Canadian Brass continue to devote time to educating young musicians. It has been resident ensemble at the University of Toronto (1998-2003) and the Music Academy of the West (California) 2001-5. In the 1990s it began publishing method books and brass quintet repertoire through the Hal Leonard Corporation.

The matched gold-plated instruments on which Canadian Brass plays were made by Renold Schilke.

Repertoire and Recordings

Combining disciplined performance and informal deportment with a lively and engaging sense of humour, and a repertoire encompassing several centuries and styles as disparate as renaissance and ragtime, Canadian Brass quickly established itself as one of Canada's (and indeed the world's) most popular touring groups. Its trademark stage footwear is running shoes; the members often appear in wigs and costumes for comedic effect, to aid in their stated aim: to demystify the concert experience.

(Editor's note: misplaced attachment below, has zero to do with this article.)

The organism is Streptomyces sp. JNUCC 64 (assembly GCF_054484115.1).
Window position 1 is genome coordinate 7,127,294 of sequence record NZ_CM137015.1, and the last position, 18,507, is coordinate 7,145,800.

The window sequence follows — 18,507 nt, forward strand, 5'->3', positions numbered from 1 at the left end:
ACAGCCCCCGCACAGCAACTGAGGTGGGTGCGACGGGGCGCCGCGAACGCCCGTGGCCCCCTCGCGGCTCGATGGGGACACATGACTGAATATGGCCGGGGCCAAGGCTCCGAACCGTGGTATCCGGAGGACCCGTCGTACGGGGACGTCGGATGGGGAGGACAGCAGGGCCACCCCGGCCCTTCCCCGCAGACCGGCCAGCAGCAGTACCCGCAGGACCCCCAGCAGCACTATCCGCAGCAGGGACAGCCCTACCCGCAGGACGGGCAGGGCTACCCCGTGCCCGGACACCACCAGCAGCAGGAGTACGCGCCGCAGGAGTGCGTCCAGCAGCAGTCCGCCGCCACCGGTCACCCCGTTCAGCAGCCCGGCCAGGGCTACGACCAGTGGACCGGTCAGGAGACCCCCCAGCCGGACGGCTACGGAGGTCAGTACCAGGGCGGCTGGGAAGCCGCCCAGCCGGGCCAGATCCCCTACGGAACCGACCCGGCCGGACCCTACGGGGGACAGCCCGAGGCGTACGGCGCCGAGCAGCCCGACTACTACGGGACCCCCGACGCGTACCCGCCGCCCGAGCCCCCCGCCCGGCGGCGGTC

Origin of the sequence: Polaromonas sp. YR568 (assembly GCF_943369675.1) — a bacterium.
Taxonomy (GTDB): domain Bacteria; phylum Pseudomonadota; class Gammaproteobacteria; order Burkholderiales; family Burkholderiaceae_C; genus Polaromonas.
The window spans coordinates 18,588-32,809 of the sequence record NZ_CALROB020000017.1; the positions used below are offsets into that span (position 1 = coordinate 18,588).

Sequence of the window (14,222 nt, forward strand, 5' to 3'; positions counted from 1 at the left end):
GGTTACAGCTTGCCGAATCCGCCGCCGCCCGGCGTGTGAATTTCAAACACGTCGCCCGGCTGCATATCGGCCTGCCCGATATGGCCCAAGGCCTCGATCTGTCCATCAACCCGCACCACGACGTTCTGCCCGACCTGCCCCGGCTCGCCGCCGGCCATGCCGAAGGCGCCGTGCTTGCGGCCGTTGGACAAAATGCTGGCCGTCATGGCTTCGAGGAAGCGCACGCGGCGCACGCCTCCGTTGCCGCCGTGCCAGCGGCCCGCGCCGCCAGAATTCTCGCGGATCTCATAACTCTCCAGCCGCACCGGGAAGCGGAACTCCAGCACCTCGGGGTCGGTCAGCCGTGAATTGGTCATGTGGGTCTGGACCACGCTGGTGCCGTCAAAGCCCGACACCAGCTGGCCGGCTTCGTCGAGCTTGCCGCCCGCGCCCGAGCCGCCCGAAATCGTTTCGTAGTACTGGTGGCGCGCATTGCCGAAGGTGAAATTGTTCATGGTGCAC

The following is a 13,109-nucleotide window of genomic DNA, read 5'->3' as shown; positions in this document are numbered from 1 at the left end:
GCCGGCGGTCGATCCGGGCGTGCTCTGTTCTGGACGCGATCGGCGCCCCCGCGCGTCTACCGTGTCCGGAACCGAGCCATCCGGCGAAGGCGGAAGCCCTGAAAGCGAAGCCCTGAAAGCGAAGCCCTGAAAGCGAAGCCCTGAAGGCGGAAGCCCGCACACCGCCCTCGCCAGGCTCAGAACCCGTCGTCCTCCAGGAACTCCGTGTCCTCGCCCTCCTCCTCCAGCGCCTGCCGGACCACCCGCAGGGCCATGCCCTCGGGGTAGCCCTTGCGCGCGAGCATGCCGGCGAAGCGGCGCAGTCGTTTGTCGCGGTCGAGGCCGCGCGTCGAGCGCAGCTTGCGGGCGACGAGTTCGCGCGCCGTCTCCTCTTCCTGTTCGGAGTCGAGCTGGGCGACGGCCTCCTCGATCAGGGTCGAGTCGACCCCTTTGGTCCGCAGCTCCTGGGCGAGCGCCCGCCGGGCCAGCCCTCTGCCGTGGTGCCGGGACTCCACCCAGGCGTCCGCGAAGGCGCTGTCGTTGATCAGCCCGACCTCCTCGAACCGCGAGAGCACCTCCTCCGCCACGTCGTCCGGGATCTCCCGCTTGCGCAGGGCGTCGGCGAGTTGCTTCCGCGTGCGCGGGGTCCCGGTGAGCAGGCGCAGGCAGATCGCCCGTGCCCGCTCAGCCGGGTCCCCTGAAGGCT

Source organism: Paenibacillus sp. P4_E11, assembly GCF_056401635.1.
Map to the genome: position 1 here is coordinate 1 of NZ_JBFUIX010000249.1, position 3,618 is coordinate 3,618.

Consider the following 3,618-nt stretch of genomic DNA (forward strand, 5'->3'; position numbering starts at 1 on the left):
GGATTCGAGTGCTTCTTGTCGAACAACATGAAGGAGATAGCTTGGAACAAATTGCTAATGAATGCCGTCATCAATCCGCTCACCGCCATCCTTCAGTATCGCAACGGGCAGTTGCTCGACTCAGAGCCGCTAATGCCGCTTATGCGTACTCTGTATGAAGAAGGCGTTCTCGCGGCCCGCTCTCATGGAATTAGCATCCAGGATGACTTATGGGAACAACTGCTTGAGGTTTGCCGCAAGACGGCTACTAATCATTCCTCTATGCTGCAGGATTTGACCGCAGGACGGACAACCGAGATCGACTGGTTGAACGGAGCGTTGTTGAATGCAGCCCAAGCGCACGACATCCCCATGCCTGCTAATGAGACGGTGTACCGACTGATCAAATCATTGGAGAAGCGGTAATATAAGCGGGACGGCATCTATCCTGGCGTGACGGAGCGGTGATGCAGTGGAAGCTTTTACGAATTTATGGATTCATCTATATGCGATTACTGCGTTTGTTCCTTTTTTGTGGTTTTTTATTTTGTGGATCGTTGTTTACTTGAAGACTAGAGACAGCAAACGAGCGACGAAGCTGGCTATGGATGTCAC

Over the years, Canadian Brass has pioneered the expansion of repertoire for brass quintet by creating its own arrangements of orchestral music, music for solo instruments, jazz and pop standards, and many arrangements of a surprising or experimental nature. Although the members remain first-class classical instrumentalists, they toss aside assumptions about musical boundaries, and are equally at home playing Dixieland jazz and Lennon-McCartney pop tunes. Arrangers whose work the ensemble has performed include Gary Kulesha, Howard Cable, Chris Dedrick, Luther Henderson and Don Sebesky. The cross-genre appeal of Canadian Brass has led to the establishment of many other brass ensembles.

Commissioned Compositions for Brass Quintet